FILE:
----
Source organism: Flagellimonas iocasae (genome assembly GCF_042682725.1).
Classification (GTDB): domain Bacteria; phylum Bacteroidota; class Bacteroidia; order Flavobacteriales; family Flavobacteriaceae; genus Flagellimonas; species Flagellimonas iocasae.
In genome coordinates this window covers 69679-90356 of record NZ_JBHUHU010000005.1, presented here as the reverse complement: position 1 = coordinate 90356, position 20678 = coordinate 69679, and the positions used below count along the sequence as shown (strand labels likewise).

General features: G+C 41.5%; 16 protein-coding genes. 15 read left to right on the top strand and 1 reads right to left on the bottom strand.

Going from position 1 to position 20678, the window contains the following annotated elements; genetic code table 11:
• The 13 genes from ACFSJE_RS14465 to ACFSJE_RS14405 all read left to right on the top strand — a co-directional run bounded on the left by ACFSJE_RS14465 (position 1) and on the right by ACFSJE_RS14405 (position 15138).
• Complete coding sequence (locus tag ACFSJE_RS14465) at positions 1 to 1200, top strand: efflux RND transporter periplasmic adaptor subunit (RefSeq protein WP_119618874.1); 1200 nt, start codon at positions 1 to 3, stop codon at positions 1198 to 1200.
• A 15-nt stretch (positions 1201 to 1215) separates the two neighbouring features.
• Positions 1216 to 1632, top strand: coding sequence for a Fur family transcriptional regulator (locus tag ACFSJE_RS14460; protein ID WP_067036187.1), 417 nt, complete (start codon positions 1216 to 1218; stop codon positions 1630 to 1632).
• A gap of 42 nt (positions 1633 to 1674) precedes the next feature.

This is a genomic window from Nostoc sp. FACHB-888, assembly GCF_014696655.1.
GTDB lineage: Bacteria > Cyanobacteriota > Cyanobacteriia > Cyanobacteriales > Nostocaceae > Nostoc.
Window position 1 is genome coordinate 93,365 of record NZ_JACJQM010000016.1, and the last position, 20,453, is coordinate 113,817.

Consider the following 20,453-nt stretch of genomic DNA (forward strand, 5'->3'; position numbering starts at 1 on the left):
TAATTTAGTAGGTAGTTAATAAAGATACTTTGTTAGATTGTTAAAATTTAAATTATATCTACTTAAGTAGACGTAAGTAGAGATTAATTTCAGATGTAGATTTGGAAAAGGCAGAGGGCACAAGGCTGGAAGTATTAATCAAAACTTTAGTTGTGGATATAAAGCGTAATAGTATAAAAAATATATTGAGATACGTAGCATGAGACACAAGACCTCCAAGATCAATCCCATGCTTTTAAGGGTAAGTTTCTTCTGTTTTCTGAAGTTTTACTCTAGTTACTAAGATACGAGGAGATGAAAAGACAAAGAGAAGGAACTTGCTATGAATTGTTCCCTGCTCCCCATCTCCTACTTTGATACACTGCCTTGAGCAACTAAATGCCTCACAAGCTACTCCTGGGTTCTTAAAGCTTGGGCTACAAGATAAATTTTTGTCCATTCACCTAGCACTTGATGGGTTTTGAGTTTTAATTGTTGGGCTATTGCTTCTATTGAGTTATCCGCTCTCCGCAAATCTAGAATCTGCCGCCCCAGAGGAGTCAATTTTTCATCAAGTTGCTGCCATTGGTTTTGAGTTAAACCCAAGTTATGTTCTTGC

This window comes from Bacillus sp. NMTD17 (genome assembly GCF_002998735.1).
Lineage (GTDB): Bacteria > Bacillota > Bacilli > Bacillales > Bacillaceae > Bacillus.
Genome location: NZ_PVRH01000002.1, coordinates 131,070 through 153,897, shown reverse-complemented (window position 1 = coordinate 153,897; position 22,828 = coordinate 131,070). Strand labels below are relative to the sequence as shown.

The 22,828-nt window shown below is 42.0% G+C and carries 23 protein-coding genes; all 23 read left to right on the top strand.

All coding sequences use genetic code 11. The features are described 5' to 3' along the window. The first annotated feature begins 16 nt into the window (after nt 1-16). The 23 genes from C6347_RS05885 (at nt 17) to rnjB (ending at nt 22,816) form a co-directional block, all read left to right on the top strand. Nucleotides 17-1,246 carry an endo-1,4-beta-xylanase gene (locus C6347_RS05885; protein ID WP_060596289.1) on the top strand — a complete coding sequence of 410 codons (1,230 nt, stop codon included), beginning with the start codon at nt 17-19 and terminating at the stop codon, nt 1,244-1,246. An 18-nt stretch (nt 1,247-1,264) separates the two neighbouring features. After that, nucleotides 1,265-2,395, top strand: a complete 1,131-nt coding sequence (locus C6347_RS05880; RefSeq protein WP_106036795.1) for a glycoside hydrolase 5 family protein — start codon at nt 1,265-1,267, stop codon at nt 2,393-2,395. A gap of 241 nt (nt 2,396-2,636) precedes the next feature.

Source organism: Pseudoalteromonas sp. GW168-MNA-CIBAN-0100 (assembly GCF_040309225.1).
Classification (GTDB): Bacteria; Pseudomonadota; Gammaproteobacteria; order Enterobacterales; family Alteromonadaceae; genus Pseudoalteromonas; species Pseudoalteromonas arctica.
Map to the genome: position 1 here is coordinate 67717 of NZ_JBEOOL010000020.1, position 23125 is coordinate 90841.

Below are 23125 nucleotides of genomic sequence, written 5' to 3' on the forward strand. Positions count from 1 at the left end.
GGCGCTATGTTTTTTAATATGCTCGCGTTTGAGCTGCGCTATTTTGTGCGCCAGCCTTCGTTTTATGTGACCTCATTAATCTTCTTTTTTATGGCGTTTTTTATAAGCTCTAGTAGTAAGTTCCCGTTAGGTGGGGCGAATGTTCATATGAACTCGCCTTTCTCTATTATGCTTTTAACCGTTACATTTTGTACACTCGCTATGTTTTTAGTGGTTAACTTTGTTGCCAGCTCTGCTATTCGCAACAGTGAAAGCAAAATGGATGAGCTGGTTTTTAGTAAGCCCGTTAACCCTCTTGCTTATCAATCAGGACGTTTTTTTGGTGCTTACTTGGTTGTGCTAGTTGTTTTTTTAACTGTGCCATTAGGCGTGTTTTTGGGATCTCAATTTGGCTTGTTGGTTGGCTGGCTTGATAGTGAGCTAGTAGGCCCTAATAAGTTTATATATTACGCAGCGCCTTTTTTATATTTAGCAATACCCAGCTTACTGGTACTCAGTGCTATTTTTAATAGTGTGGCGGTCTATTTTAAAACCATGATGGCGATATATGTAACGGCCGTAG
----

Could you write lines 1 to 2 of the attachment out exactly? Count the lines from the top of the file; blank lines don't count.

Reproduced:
Source organism: Flagellimonas iocasae (genome assembly GCF_042682725.1).
Classification (GTDB): domain Bacteria; phylum Bacteroidota; class Bacteroidia; order Flavobacteriales; family Flavobacteriaceae; genus Flagellimonas; species Flagellimonas iocasae.